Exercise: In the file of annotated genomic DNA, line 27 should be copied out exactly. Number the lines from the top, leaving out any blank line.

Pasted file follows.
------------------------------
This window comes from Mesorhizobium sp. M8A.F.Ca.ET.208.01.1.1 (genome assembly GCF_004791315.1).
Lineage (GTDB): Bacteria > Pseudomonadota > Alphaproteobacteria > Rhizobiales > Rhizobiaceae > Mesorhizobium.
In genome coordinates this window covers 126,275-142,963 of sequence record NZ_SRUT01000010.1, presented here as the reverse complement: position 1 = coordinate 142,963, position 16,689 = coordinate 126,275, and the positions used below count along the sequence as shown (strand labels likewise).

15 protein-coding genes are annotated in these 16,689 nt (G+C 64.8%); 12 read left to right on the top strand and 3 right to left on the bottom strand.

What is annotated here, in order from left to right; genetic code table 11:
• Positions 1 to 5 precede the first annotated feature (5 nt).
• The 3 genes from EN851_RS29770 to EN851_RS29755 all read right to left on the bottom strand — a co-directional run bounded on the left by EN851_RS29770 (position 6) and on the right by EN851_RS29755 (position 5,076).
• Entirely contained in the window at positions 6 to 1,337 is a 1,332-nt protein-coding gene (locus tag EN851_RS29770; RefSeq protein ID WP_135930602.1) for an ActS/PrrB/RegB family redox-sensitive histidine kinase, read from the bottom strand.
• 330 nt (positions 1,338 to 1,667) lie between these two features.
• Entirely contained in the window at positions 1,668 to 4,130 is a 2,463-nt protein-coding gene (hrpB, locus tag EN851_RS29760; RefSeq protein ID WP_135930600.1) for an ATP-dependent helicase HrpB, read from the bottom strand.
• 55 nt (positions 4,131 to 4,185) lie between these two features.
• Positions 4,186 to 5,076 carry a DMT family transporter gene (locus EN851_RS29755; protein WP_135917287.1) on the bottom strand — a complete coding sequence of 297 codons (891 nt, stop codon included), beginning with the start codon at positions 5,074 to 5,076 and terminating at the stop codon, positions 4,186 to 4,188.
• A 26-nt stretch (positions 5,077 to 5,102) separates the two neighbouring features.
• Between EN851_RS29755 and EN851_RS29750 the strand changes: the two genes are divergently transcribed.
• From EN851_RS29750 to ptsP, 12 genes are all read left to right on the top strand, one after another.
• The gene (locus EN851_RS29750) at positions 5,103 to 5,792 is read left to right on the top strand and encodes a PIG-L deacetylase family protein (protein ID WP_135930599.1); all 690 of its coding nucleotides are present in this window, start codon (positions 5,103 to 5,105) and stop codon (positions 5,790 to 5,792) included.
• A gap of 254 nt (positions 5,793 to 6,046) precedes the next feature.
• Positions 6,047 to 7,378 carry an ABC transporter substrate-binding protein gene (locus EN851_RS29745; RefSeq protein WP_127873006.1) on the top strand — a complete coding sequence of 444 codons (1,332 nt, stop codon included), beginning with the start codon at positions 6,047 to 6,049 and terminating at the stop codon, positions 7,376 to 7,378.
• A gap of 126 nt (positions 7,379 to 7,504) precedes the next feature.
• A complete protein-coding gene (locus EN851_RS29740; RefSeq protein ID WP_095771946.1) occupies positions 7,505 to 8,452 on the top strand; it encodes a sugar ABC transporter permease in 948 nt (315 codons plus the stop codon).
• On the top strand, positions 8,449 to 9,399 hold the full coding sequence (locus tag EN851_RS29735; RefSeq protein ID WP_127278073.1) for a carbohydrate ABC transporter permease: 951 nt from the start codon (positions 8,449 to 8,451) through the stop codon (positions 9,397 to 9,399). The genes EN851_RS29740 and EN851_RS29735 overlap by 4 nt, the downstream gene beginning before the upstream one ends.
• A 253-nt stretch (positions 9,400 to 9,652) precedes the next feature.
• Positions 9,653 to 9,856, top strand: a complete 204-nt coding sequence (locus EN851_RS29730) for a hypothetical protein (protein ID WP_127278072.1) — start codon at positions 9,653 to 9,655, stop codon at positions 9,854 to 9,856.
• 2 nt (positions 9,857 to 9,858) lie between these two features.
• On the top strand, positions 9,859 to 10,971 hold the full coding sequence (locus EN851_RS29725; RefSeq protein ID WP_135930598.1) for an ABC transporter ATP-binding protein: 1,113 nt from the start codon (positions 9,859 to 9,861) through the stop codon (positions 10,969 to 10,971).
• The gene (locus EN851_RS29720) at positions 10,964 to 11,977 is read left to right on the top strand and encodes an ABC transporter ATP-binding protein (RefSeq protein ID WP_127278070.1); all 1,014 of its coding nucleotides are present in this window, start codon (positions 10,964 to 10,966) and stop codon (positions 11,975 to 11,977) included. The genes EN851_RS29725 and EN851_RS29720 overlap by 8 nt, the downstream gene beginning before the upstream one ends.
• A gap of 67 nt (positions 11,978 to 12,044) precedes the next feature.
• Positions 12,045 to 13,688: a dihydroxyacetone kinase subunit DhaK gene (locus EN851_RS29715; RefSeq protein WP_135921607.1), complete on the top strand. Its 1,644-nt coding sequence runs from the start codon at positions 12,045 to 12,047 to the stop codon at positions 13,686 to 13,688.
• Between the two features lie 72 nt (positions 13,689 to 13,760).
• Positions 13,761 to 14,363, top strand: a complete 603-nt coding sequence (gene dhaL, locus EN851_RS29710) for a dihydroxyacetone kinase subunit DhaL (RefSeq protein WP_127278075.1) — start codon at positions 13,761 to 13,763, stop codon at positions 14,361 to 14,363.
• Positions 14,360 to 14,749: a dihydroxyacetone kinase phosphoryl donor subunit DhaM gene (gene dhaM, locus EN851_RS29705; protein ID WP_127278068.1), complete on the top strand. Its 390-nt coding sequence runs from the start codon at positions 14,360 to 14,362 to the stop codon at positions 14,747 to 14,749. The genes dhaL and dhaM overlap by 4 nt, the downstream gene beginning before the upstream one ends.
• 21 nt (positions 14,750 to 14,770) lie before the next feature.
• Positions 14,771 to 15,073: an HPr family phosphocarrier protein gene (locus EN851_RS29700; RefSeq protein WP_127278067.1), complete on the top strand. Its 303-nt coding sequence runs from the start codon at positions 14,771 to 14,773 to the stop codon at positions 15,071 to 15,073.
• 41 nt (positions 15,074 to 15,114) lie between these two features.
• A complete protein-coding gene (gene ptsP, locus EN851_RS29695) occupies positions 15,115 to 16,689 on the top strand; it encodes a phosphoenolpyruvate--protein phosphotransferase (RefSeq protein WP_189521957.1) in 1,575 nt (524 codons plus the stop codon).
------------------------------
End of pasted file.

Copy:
• A gap of 67 nt (positions 11,978 to 12,044) precedes the next feature.